Seattle’s King Street Station could host an immigrant-run market
Restoration of Seattle’s 112-year-old King Street Station concluded in 2013. Instead of modernizing the space, it was brought back to its old, beautiful bones. Travelers catching an Amtrak or Sound Transit train see beautiful white plaster moldings, columns, and marble walls. There are wooden benches and classic light fixtures.
But 10,000 square feet of the building has remained vacant; it’s 15 foot ceilings and exposed brick walls are closed off from public view.
Philip Deng has big plans for the space. He’s the founder and executive director of MarketShare, a non-profit that aims to create community markets, for and by the people. Deng wants to create a public market with 8-10 food stalls run by immigrants who wouldn’t be able to afford the opportunity otherwise.
“Definitely looking for cuisines that are not already represented on restaurant menus,” Deng said. “Stuff that is really difficult for people outside of a given community to find. There’s a ton of really good Burmese food, and no Burmese restaurants in the region. I have a good friend from Iraq, she and a group of women in Kent have started a catering company. But it would be really great to have a restaurant where we can try Nadia’s food any day of the week. There are eastern Europeans, east Africans, South Americans, all kinds of cuisines.”
King Street Station campaign
On Wednesday night he launched a fundraising campaign called 100,000 Founders on Kickstarter.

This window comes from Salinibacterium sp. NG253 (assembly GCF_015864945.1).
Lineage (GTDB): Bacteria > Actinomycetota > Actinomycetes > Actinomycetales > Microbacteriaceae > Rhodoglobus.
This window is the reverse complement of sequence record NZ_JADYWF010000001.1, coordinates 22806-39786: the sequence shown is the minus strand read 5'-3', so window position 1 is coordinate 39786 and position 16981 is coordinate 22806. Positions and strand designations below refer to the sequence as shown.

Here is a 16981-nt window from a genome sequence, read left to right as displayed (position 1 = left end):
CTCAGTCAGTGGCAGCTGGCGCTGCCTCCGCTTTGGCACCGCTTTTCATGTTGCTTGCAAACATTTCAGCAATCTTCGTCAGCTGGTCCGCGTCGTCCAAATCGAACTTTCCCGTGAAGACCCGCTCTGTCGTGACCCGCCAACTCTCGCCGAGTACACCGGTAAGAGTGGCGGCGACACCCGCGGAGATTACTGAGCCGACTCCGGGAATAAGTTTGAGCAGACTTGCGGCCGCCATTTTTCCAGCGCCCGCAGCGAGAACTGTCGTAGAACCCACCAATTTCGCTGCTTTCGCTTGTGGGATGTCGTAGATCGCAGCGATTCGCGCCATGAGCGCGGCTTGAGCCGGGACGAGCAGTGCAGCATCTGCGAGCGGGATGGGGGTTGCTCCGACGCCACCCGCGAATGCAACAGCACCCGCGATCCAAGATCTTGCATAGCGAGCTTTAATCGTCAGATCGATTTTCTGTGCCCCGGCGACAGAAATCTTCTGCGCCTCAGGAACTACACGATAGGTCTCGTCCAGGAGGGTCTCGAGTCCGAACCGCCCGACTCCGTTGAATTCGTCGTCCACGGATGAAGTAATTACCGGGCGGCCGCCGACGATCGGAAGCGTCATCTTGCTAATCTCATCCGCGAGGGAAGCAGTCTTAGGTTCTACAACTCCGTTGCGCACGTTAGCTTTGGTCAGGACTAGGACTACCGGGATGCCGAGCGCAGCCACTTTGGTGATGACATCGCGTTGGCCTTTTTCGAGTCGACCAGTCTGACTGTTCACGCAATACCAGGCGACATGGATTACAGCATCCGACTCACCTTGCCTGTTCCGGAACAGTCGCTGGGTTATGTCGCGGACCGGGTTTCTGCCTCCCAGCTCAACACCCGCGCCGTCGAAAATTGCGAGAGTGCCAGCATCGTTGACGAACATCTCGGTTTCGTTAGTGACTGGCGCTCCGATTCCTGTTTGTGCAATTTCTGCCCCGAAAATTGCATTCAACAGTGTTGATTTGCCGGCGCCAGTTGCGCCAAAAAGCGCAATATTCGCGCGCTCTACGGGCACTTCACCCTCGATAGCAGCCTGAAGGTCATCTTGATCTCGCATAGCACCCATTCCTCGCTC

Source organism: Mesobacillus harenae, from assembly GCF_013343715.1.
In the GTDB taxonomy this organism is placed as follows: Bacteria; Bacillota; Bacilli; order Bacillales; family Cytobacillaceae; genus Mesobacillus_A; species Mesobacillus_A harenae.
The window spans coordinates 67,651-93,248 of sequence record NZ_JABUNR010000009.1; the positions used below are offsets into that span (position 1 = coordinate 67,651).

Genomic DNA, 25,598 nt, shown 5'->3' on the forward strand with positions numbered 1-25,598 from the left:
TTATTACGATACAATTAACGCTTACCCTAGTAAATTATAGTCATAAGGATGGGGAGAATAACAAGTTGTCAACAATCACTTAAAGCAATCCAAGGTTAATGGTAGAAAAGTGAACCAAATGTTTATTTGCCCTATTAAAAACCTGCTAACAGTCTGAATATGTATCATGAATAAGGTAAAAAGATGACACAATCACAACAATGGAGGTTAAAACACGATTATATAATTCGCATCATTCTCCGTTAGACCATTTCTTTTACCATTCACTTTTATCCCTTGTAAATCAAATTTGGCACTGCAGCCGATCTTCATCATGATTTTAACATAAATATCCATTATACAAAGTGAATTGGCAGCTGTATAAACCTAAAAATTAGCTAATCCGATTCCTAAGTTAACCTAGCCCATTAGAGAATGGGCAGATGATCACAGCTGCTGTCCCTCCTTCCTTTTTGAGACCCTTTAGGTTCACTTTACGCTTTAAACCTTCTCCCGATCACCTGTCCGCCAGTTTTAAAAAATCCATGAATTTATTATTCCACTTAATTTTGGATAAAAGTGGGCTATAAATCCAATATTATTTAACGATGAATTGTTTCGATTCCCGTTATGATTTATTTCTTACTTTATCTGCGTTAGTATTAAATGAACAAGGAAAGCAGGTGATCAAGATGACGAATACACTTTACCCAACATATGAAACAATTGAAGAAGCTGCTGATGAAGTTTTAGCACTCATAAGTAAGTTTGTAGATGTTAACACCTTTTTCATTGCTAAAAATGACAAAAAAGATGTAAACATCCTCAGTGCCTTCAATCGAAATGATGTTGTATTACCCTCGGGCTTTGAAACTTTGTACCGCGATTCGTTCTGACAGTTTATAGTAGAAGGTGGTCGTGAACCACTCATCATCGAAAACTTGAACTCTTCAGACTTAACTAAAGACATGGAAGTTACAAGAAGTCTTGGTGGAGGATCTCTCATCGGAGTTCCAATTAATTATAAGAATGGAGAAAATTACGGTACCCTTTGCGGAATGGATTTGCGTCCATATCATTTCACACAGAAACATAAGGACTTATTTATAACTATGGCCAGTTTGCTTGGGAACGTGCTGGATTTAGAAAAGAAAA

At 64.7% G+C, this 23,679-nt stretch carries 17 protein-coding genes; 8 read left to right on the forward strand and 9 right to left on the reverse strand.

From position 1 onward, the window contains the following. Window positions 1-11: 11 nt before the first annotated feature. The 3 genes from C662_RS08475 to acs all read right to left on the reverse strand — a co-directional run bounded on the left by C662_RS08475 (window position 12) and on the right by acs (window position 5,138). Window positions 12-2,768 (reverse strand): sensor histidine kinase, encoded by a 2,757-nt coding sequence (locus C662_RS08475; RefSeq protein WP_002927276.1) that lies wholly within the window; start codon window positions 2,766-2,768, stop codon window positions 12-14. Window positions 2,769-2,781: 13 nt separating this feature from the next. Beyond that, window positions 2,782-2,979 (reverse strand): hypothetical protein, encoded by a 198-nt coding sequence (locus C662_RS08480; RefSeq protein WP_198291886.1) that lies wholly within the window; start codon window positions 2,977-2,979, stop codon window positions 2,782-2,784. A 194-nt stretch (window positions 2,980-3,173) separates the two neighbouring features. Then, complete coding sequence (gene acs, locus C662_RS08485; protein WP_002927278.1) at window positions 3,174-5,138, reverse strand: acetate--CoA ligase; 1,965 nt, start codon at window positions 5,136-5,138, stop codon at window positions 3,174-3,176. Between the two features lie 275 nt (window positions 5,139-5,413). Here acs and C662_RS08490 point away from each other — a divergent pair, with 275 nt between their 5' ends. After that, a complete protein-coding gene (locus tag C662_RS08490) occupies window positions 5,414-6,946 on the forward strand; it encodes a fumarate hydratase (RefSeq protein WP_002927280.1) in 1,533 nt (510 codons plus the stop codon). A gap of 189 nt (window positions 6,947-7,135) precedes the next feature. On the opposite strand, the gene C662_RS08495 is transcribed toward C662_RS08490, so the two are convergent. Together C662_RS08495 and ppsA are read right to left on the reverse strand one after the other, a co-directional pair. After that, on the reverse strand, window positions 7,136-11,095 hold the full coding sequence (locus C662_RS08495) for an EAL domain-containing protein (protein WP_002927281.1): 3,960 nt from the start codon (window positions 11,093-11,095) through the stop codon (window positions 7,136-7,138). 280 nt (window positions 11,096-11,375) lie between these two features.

“We’re raising $100,000 in project launch funds from 100,000 people. Each only donating $1 as a founder,” Deng said. “When one dollar equals one voice, funders become founders. That’s really the magic that separates a truly public market from a food hall that looks like a market. It’s the origin. Does it come from the people or does it come from a private source? That’s why we’re doing this big crowdfounding initiative. The vision is really born of the people.”
The project will cost millions of dollars, and investors will eventually be sought out, but Deng says it’s important that the community feels connected to the space, to know that it’s theirs.
“We really encourage people to only donate $1 because it’s about an equal platform. It’s about solidarity, it’s about oneness,” he said. “It doesn’t matter how much money you have or don’t have, we want you to be able participate in the same way. If you do want to donate more, we are accepting donations through our regular donation page at marketshareseattle.org.”
Deng worked as a field organizer on the Obama campaign, organizing a diverse group of volunteers to knock on doors and make change.
“And then we all went back to our own lives and everything that we build became memories. I felt like we’d left something on the table; that wasn’t the limit of community organizing. So MarketShare is trying to apply the same principles of modern political-style organizing which is data driven, really disciplined messaging, getting out into the community, mobilizing volunteers, mobilizing youth.”
When Seattleites complain about the way the city is changing, they often blame big corporations for making the changes, for shifting the city away from its endearing aesthetics and culture. This is a way to have some control and contribute to building a community space that encourages diversity and culture.
To donate your dollar to make this food hall a reality, click here.